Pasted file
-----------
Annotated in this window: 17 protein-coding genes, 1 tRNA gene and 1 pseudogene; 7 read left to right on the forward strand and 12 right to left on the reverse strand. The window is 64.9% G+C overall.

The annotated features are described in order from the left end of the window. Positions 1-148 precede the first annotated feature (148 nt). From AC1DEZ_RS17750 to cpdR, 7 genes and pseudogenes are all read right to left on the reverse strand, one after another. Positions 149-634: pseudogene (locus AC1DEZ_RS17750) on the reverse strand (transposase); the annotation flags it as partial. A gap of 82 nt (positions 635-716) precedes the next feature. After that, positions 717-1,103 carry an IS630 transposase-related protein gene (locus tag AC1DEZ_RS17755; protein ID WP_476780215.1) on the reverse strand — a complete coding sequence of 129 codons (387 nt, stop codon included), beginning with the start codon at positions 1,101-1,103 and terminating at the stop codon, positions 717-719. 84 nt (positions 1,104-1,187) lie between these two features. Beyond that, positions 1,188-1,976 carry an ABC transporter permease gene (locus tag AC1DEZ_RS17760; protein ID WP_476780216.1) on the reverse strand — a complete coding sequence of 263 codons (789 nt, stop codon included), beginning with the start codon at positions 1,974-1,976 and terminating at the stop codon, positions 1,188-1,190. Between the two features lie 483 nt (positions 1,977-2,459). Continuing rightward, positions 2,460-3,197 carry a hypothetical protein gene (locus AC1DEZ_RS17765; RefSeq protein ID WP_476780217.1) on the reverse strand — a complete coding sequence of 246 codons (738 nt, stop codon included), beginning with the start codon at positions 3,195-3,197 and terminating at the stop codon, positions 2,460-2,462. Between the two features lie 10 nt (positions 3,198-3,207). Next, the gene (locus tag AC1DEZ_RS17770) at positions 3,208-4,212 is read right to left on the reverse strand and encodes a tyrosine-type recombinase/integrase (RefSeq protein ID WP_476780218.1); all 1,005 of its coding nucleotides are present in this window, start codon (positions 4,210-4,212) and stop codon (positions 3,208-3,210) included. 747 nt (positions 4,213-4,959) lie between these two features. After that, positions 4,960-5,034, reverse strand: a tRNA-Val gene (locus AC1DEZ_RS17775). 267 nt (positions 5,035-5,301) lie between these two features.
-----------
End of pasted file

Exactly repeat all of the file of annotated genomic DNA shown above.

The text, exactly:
Annotated in this window: 17 protein-coding genes, 1 tRNA gene and 1 pseudogene; 7 read left to right on the forward strand and 12 right to left on the reverse strand. The window is 64.9% G+C overall.

The annotated features are described in order from the left end of the window. Positions 1-148 precede the first annotated feature (148 nt). From AC1DEZ_RS17750 to cpdR, 7 genes and pseudogenes are all read right to left on the reverse strand, one after another. Positions 149-634: pseudogene (locus AC1DEZ_RS17750) on the reverse strand (transposase); the annotation flags it as partial. A gap of 82 nt (positions 635-716) precedes the next feature. After that, positions 717-1,103 carry an IS630 transposase-related protein gene (locus tag AC1DEZ_RS17755; protein ID WP_476780215.1) on the reverse strand — a complete coding sequence of 129 codons (387 nt, stop codon included), beginning with the start codon at positions 1,101-1,103 and terminating at the stop codon, positions 717-719. 84 nt (positions 1,104-1,187) lie between these two features. Beyond that, positions 1,188-1,976 carry an ABC transporter permease gene (locus tag AC1DEZ_RS17760; protein ID WP_476780216.1) on the reverse strand — a complete coding sequence of 263 codons (789 nt, stop codon included), beginning with the start codon at positions 1,974-1,976 and terminating at the stop codon, positions 1,188-1,190. Between the two features lie 483 nt (positions 1,977-2,459). Continuing rightward, positions 2,460-3,197 carry a hypothetical protein gene (locus AC1DEZ_RS17765; RefSeq protein ID WP_476780217.1) on the reverse strand — a complete coding sequence of 246 codons (738 nt, stop codon included), beginning with the start codon at positions 3,195-3,197 and terminating at the stop codon, positions 2,460-2,462. Between the two features lie 10 nt (positions 3,198-3,207). Next, the gene (locus tag AC1DEZ_RS17770) at positions 3,208-4,212 is read right to left on the reverse strand and encodes a tyrosine-type recombinase/integrase (RefSeq protein ID WP_476780218.1); all 1,005 of its coding nucleotides are present in this window, start codon (positions 4,210-4,212) and stop codon (positions 3,208-3,210) included. 747 nt (positions 4,213-4,959) lie between these two features. After that, positions 4,960-5,034, reverse strand: a tRNA-Val gene (locus AC1DEZ_RS17775). 267 nt (positions 5,035-5,301) lie between these two features.